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Edward Slanger & Death Squad Killed Robert Phillips...Ambassador Coleman

Monrovia, August 11, 2008: Armed Forces of Liberia (AFL) death squad led by Edward Slanger reportedly murdered engineer Robert A. Phillips in early 1990, veteran diplomat and a relative of the deceased, Othello Coleman told commissioners of Liberia's Truth and Reconciliation Commission (TRC).

Quoting the mother of Mr. Phillips, Mrs. Roberta A. Phillip, Coleman recounted how Slanger and his AFL death squad visited the home of Phillips during the heydays of the civil war.

At the home of Phillips, the diplomat explained an individual bang at the door and when he responded, the voice said "it's me bob." Mr. Coleman noted that according to reports the voice was Mr. Phillips brother-in-law. He said Phillips had returned home at midnight after spending the entire day at the home of his mother on Cheeseman Avenue in Sinkor

When Mr. Phillips opened the door, he explained, the soldiers engaged him in a brutal fight during which he was overpowered and murdered.

After the fight, Ambassador Coleman said Phillips' body was reportedly fed to lions by the soldiers. He said the whereabouts of 7 other relatives who resided at Phillips' residence remain unknown since the incident.

Mr. Coleman, son of slain opposition politician David Coleman, who was accused of plotting to overthrow the government of President William V.S. Tubman, was testifying Monday at the ongoing TRC's Thematic and Institutional Inquiry Hearings at the Centennial Memorial Pavilion in Monrovia.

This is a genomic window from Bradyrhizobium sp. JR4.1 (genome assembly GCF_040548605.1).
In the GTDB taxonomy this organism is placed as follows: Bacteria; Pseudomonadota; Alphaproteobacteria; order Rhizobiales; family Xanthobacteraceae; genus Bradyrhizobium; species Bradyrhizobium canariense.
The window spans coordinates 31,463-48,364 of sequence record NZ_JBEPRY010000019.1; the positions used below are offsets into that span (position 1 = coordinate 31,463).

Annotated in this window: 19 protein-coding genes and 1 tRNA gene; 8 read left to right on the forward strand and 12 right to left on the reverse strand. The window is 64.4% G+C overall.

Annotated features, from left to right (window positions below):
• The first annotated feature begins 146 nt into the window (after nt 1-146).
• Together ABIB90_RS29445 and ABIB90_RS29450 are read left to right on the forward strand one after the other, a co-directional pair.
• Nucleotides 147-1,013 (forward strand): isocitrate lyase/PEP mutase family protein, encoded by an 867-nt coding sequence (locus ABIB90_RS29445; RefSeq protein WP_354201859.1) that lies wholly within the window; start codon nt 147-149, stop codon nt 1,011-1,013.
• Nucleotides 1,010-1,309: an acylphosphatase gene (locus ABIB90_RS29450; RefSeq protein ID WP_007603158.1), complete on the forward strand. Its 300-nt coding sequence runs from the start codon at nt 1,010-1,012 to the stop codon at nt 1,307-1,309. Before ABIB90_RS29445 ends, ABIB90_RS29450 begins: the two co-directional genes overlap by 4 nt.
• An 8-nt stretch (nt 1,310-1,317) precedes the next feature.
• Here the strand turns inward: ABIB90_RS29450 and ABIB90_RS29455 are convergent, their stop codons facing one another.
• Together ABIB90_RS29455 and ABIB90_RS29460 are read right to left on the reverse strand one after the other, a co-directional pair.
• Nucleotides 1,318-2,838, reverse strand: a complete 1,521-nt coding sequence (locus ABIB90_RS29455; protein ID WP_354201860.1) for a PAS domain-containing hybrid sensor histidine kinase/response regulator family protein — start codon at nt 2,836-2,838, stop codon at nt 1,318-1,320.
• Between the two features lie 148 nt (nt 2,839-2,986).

Mr. Phillips was murdered in early 1990 at his 14th Street, Payne Avenue residence in Sinkor. Reports say during the murder the deceased had a tough struggle with his assailants before he was killed.

According to reports this was evident by blood stains splattered all over the scene of the murder.

Under the theme: "Understanding the Conflict Through its Principal Events and Actors," the ongoing hearings will address the root causes of the conflict, including its military and political dimensions.

The hearings are focused on events between 1979 and 2003 and the national and external actors that helped to shape those events.

The TRC was agreed upon in the August 2003 peace agreement and created by the TRC Act of 2005. T

he TRC was established to "promote national peace, security, unity and reconciliation," and at the same time make it possible to hold perpetrators accountable for gross human rights violations and violations of international humanitarian law that occurred in Liberia between January 1979 and October 2003.

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This had been the official website of the Liberian TRC. The Commission ended operation
in 2010. This website is maintained by the Georgia Institute of Technology.